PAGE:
We all have debt, right? Student loans, car payments, credit cards, you name it, we’ve spent it… and have had trouble paying it back. In 2010, four Millennial sisters in Texas discovered that they shared more than genes—they shared problems with debt. So they decided to help each other and confront their common issue together, as one.
“We had accumulated $182,000 in student loans, credit cards and car loans collectively,” Rufina Barrientos, 30, one of the sisters, told Forbes. “Our yearly income came out to about $106,000, so it sounded plausible that we could effectively pay down our debt in three years. Being the youngest, I thought I was getting the best deal out of the arrangement. I was two years out of college, when most student loans take 10 or more years to pay off. Score!”
So, in 2010, Barrientos and her three sisters (Ana, Amy, and Dee) came up with a plan to help eradicate the debt. “We’d had our disagreements in the past, but we grew to respect each other as women out in the real world,” Barrientos said. “So not only did we decide to live together, but help each other pay our loans and debt regardless of how much we came in with.”
As far as Millennials in debt, the sisters are not alone. About one-third of Millennials owe money on student loans.
A study by the online financial education site, iQuantifi, found that Millennials have debt amounts ranging from $13,116 to $69, 552 (and more).
- Ages 21-25 = average debt of $13,116
- Late 20s = $46,622
- 30s = $69,552
“It’s a real travesty what is going on in our country with student loans and our children,” financial guru Suze Orman said.
“Students are paying more in interest on student loans than what they pay for a car or a mortgage, and those loans (auto and mortgages) can be discharged in bankruptcy.” Student loans cannot. Hence, the severity of the student loan debt crisis.
I know I can relate. A few years ago, to whittle down my $99,000 student loan debt (that’s what happens when you go to two private schools in a row), I couch-surfed through L.A., eliminated credit cards, and learned to live on less (the value of wants vs. needs).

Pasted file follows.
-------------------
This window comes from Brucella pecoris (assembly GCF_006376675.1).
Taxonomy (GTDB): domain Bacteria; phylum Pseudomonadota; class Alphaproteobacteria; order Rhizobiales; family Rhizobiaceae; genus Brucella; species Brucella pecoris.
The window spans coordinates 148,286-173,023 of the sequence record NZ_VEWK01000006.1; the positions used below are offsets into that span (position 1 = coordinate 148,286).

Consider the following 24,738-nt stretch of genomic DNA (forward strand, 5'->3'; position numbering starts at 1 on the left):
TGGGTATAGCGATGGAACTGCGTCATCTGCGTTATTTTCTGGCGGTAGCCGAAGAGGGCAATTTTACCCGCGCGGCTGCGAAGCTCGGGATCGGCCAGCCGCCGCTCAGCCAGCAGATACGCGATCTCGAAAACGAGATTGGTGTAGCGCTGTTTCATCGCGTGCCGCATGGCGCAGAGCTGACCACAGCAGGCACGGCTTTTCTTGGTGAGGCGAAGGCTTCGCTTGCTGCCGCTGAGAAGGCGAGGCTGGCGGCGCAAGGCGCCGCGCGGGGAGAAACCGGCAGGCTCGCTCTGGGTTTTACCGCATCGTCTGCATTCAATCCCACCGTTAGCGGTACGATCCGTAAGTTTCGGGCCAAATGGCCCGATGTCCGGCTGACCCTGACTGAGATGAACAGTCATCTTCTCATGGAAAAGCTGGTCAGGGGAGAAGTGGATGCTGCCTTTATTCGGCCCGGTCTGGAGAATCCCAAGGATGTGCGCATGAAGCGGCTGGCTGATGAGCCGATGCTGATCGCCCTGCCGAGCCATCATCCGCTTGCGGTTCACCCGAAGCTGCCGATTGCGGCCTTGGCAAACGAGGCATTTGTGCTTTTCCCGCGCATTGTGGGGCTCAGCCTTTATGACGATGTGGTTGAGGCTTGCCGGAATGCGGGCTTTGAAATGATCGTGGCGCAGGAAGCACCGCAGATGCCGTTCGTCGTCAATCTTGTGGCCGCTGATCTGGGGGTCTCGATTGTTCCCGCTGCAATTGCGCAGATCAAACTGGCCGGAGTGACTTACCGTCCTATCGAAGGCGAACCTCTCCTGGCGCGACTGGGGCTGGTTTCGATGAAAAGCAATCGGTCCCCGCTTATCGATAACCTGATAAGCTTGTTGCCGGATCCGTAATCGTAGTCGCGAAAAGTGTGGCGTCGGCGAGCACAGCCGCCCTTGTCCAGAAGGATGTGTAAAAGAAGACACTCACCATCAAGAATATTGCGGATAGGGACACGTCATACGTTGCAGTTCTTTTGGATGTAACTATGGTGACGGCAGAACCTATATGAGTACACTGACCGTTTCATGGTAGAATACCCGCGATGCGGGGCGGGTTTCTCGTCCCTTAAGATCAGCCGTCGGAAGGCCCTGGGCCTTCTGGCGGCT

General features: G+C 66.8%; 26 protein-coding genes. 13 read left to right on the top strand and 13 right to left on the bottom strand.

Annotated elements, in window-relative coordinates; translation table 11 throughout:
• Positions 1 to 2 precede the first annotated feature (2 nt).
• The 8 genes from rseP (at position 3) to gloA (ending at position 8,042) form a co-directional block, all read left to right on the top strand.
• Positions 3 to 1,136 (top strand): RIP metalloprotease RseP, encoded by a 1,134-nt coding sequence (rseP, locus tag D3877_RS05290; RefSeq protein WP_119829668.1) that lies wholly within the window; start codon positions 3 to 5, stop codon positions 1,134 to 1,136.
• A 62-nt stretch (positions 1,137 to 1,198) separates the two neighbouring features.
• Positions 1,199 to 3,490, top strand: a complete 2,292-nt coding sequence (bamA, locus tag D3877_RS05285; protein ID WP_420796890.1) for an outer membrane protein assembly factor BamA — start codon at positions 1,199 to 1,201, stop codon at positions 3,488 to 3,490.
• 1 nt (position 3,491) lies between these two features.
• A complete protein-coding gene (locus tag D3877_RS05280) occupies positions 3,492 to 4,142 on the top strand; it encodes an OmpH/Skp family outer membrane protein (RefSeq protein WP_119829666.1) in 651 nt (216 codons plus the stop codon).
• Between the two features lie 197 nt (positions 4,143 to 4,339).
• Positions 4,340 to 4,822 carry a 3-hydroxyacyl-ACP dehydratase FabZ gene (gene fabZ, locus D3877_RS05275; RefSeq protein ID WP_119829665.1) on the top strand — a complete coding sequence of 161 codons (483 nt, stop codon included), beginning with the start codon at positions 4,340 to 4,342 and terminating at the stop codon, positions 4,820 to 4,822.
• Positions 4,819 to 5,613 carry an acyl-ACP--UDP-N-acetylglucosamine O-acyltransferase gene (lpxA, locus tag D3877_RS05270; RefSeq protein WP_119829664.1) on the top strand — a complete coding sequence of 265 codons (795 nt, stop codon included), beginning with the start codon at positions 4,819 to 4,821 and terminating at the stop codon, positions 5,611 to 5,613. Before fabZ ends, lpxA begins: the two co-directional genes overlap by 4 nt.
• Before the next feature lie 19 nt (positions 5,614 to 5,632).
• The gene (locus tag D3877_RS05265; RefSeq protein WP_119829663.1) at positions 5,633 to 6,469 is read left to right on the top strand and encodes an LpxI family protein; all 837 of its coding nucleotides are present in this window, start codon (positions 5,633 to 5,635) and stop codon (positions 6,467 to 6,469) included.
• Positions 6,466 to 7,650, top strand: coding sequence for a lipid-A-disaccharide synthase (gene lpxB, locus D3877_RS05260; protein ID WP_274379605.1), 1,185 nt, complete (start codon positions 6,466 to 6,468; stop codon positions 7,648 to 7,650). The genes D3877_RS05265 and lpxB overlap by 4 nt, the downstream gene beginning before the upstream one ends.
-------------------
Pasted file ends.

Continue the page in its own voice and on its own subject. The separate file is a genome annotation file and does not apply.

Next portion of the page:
Other friends of mine rented spare rooms in their homes through Airbnb to provide them with more money than roommates would, and downsized to smaller living spaces.
The Texas sisters, too, came up with a pragmatic way to help each other out. Aside from living together (which immediately enabled them to save $400 a month), they met on Sundays to assess their financial statuses and would also budget food for the week.
“These sessions were like therapy too because only three other people in the world knew what I was going through, and it was nice to have company during our joint quarter life crises,” Barrientos says. “The emotional setbacks were overshadowed by the amount of traction we were hitting with our debt.” —Barrientos to Forbes
The sisters also made rules:
- Direct deposit. All checks went into one joint account (to pay things like monthly bills and car payments) and the rest would go toward debt(s)
- They went after smaller debts first (i.e., not student loans).
- Each received $75 every two weeks
- They wrote down everything the spent money on
And forget about impulse buys. Instead, they bargain shopped for groceries and clothes (using thrift stores). They used Redbox instead of cable, took advantage of the library vs. buying books, negotiated with loan collectors, made people gifts instead of buying them, drank water when going to eat out, etc. “We basically became minimalists,” Barrientos said.
I don’t know about you, but I think we can all use some of the sisters’ living-with-less wisdom. After all, wouldn’t it be nice not to worry about the $182,000 (or what have you) that we owe?
Photo by 401(K) 2013